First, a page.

The reboot of Patrick McGoohan’s celebrated psy-fi series closed shop last night on AMC. But will it live on as long as its original copy? I pondered The Prisoner‘s lasting legacy for Wired.
Patrick McGoohan’s stunning spy-fi series The Prisoner only lasted 17 episodes before sadly disappearing in 1969. But its revolutionary mix of geopolitics, sci-fi and psychedelia has influenced not just television, but also music, comics, film and more.
It even made a deep impression on the most influential band of all time.
“Before Magical Mystery Tour, the Beatles were going to do another full movie like Help, and it was all going to be based on The Prisoner,” Dhani Harrison, son of Beatles guitarist George Harrison, told Wired.com in October, before his own Prisoner-inspired band thenewno2 kicked off its inaugural North American tour. “They were going to be in a movie written and directed by Patrick McGoohan in the same vein as The Prisoner, because they thought it was one of the best series ever. They were so into his psychedelic weirdness.”
Unfortunately, the Beatles project ultimately fell through. But not before McGoohan inspired the Fab Four to do something that they never did again. “What came of it was the [Prisoner] episode ‘Fall Out’ featuring ‘All You Need Is Love,’” Harrison said. It was the only time a Beatles song was licensed to a TV show.
The aborted Beatles collaboration was just one strand of The Prisoner’s sonic reach. Shortly after it appeared, the classic series encouraged Roy Harper’s 18-minute epic “McGoohan’s Blues.” The show has also been mashed quite brilliantly with The Rolling Stones’ “2000 Light Years From Home,” which Mick Jagger reportedly wrote while in prison.
Meanwhile, the new six-episode The Prisoner miniseries, which airs Sunday through Tuesday on AMC, samples the Beach Boys’ 1966 single “I Know There’s an Answer” for its finale. That Pet Sounds song’s cryptic lyrics — “I know so many people who think they can do it alone; They isolate their heads and stay in their safety zones” — mind-meld perfectly with The Prisoner‘s analysis of power and paranoia.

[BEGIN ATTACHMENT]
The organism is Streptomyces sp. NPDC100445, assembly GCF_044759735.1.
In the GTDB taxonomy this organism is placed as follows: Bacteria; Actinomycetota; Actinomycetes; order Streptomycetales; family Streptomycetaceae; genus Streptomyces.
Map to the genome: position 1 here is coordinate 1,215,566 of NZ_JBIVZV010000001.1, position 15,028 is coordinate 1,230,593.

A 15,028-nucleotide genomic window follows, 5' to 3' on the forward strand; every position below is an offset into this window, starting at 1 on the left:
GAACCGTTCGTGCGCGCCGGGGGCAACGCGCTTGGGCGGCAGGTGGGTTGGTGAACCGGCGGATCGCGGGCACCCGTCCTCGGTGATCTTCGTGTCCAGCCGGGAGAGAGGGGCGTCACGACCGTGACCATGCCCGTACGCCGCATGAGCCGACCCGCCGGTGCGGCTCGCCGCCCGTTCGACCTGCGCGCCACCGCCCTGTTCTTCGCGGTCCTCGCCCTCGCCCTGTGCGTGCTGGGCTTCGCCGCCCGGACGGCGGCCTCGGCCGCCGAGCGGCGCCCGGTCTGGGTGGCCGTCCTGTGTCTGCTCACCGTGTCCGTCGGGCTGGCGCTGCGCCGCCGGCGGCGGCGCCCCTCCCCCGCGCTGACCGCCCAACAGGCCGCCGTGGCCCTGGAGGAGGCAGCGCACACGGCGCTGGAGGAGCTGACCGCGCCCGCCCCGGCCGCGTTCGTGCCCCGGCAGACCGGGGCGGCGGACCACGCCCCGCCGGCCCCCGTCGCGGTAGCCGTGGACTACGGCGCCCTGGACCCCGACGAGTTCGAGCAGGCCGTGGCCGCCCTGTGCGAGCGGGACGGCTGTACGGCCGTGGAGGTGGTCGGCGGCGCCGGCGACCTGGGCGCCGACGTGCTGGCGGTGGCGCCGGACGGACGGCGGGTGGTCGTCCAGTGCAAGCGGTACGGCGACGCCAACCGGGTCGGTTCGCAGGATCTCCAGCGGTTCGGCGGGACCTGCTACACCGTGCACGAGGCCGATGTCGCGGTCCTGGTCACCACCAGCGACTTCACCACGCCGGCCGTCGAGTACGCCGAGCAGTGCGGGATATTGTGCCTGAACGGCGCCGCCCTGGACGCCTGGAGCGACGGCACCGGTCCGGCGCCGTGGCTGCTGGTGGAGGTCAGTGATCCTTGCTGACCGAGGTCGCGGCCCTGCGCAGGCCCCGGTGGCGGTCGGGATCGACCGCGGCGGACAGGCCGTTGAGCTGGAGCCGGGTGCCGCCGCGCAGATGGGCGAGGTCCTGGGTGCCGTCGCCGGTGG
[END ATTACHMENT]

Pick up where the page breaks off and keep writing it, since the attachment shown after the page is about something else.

McGoohan’s show has deeply influenced contemporary music as well. Artists as different as XTC, Luke Vibert, The Clash, Supergrass and more have borrowed its themes and iconography to make their musical cases. Legendary metal band Iron Maiden even obtained McGoohan’s permission to sample the show for its The Number of the Beast anthem “The Prisoner,” a healthy bit of fandom that was continued when it recorded the banger “Back in the Village” for Powerslave.
The ’60s TV series made an impression on other metalheads as well.
“I loved The Prisoner when I was a kid,” said Corey Taylor, vocalist for shock-rock group Slipknot, whose members, like the human experiments trapped in McGoohan’s spy-fi series, are known not by their names but their numbers. “Patrick McGoohan was a badass. He was like Richard Burton without the messy delivery.”
The late, great McGoohan, who died in January, possessed a singular delivery, shot through with impassioned enunciation that puts most of today’s actors to shame. His character, Number Six, offered many opportunities for McGoohan to show it off; in fact, each episode began with his legendary battle cry shouted at the top of his powerful lungs: “I am not a number, I am a free man!”
The new Number Six, Jim Caviezel, is a much more understated thespian in AMC’s Prisoner reboot. And while he initially learned of McGoohan’s gravitational pull from another all-star fan, Mel Gibson, Caviezel’s Prisoner co-star Sir Ian McKellen is well-versed in the series’ multitalented creator.
“He was a charismatic actor,” McKellen told me. “With Patrick, it was all on his face.”